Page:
by LWATCDR ( 28044 ) on Tuesday January 31, 2012 @12:03PM (#38877921) Homepage Journal

    No the professor was right.
    There is a benefit to putting in the bolts the way the worker was taught to do it. It is also the standard way.
    And the class came up with a number of solutions that would have been better than the upside down bolt.

    You should always make assembly errors as unlikely as possible. Having a design that will fail if a single bolt is installed in that standard way vs a special procedure is just asking for trouble. Doing when other solutions are available is a fail.

  • Re:Shit Happens (Score:2, Insightful)

    by SockPuppetOfTheWeek ( 1910282 ) on Tuesday January 31, 2012 @12:14PM (#38878077) Journal

    Assembly line work is mind-numbingly boring: install one bolt, over and over, for an entire run of the line, entire shift, or possibly for entire weeks or even months until they come out with a new version of the product. Assembly line workers don't have a half-dozen different things to keep track of... they have one thing, and they damn well better do it correctly.

    Thinking is not one of their job duties. They are paid to do what they're told, not to think. If they put the bolt in the way they think it goes instead of they way they were told it goes, they are not a suitable assembly line worker - full stop.

  • Re:Shit Happens (Score:4, Insightful)

    by networkBoy ( 774728 ) on Tuesday January 31, 2012 @12:55PM (#38878697) Journal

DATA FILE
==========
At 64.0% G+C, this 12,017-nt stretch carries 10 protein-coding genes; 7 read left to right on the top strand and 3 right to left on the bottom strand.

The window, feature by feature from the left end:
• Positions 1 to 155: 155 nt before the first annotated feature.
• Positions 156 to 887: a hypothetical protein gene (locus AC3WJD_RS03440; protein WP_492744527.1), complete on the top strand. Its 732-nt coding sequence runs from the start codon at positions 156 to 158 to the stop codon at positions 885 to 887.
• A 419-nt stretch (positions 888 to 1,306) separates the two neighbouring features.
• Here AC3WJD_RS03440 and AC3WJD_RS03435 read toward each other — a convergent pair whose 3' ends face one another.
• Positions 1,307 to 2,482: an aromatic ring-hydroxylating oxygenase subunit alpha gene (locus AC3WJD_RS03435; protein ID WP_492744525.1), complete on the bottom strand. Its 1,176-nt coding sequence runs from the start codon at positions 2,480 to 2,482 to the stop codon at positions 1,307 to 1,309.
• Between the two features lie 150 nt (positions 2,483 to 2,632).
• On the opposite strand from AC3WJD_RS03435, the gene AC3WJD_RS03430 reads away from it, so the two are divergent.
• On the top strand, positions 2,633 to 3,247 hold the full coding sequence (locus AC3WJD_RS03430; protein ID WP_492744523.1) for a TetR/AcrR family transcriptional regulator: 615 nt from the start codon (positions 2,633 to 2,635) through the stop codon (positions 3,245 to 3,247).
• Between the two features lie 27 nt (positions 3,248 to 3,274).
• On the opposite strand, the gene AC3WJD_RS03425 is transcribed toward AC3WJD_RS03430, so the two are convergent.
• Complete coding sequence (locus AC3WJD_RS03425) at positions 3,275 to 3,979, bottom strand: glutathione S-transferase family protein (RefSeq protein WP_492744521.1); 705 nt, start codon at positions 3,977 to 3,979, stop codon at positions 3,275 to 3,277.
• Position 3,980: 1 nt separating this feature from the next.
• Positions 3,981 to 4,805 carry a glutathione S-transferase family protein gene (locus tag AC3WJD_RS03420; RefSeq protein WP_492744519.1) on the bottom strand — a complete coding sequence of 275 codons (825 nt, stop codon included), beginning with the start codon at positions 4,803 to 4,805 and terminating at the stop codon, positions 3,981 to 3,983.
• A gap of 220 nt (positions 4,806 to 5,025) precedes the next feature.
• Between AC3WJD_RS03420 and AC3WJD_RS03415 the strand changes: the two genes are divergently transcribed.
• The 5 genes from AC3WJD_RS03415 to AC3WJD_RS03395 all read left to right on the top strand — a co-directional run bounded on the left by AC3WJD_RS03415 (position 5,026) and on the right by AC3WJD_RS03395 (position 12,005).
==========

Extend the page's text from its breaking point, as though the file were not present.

This is true *but*:
    There is a hard rule in aircraft assembly that the bolt be placed head up nut down. This is to protect the plane if/when a nut falls off, gravity will still hold the bolt in place, hopefully long enough to land, or at least to eject.
    This is not an optional rule, and assembly workers have it drilled into them at their new hire instruction, and every annual refresher, and whenever someone sees a mistake in QA, and just because someone thought now would be a good time to bring it up again.
    It is "how it's done". <- full stop
    Now, in this particular case, a dumbass engineer decided to have the bolt installed in contravention of this hard rule. He chose this because in the other orientation there was an issue with control cables, and for whatever reason the following options were not viable: move the bolt hole, use a shorter bolt, re-route the control cable.
    The worker put the bolt in the way that she is "supposed to always" install bolts. Naturally this was not the right way for this bolt, and she is not blameless, but she is also not to be blamed for the entirety of the issue. She should have called her supervisor over and complained that the design conflicts with her training. Then put the bolt in upside down when her supervisor tells her to "just do it, will ya".
    I still refuse to hold her as the sole cause of the issue. I've had people where I work refuse to do something against the "always do it this way" kind of rules and a design calls out something against that. 9/10 times we kick back the design as invalid. 1/10 we end up doing it, but only after everyone on the team has been trained that this one widget goes in wrong, and why. It prevents the "I know better" issues with people.

    To sum up: Just because you don't pay them to think does not mean they will not think. Better to explain to them why things are done wrong in a particular case, then they will understand that it is not a stupid mistake that needs correcting, but rather a design tradeoff that had to be made.